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China starts to get tough with North Korea

Beijing is restricting trade with its impoverished neighbour in retaliation for nuclear tests

China is trying to punish its ally North Korea for its nuclear and missile tests, stepping up inspections of North Korean-bound cargo in an effort to send a message that it is piqued, without provoking the Pyongyang government.

Freight handlers and trading companies at ports and cities close to the North Korean border complain of more rigorous inspections and surprise checks that are raising the costs of doing business with an often unpredictable North Korea. Machinery, luxury goods and daily necessities such as rice and cooking oil are among the targeted products.

China is getting tough with an impoverished neighbour it has long supported with trade, aid and diplomatic protection for fear of setting off a collapse. The moves to restrict trade with North Korea come as Beijing falls under pressure to enforce UN sanctions passed after last month's nuclear test, Pyongyang's third.

Targeted in the sanctions are the bank financing and bulk smuggling of cash that could assist North Korea's nuclear and missile programmes as well as trade in the luxury goods that sustain the elite around the nation's leader, Kim Jong-un. Pyongyang has reacted with fury against South Korea and the US.

American officials in Beijing for two days of talks to lobby China on enforcement said on Friday they were heartened by Chinese expressions of resolve. Spurring Beijing to co-operate, the US officials said, is a concern that North Korean behaviour had begun threatening China's interests in a region vital to its economy and security. "There's reason to believe the Chinese are looking at the threat in a real way," David Cohen, an under secretary to the Treasury, told reporters.

China's change of tack with North Korea is not likely to foreshadow a total end to Beijing's support. North Korea remains a strategic buffer between China and a US-allied South Korea, and Chinese leaders worry that too much pressure could upend an already fragile North Korean economy and cause the Kim government to collapse, leaving Beijing with a security headache and possible refugee crisis.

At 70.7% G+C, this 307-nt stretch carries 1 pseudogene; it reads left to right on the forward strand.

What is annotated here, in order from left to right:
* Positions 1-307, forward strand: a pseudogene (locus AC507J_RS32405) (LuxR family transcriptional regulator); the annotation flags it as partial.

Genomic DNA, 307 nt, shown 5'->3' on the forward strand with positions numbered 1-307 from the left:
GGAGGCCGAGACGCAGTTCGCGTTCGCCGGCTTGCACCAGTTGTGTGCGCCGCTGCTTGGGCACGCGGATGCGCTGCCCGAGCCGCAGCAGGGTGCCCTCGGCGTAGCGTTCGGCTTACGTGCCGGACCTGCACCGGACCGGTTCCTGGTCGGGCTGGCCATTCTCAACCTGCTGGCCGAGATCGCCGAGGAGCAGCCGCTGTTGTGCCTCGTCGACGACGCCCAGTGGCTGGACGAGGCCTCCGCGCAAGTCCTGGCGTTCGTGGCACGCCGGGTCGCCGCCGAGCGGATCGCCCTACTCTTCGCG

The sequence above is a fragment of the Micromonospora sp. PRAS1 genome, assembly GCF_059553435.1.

But North Korea watchers said between blind support and abandonment there is much Beijing can do to try to rein in Pyongyang.

"We have to get away from the binary thinking that either they support North Korea or they pull the plug. That's not the way the world works," said Jonathan Pollack of the Brookings Institution, a Washington think-tank. "The interesting thing is not what happens at the UN but what the Chinese provide in economic aid and energy assistance."

Over the past decade, as sanctions have reduced trade and assistance to North Korea, China has stepped into the breach. By 2011, China provided nearly all of North Korea's fuel and more than 83 per cent of its imports, from heavy machinery to grain and electronics and other consumer goods. Though Pyongyang could look to other trading partners such as Russia, Iran or Kuwait for fuel and some goods, China's proximity makes it indispensable.

Chinese companies, often backed by the government, are enlarging North Korean ports and building roads, helping to underpin growth after more than a decade of famine and economic decay. But China has become disillusioned with Kim Jong-un. Since coming to power, Mr Kim has refused to heed Beijing's prodding to engage in economic reform and return to negotiations over the country's nuclear programme.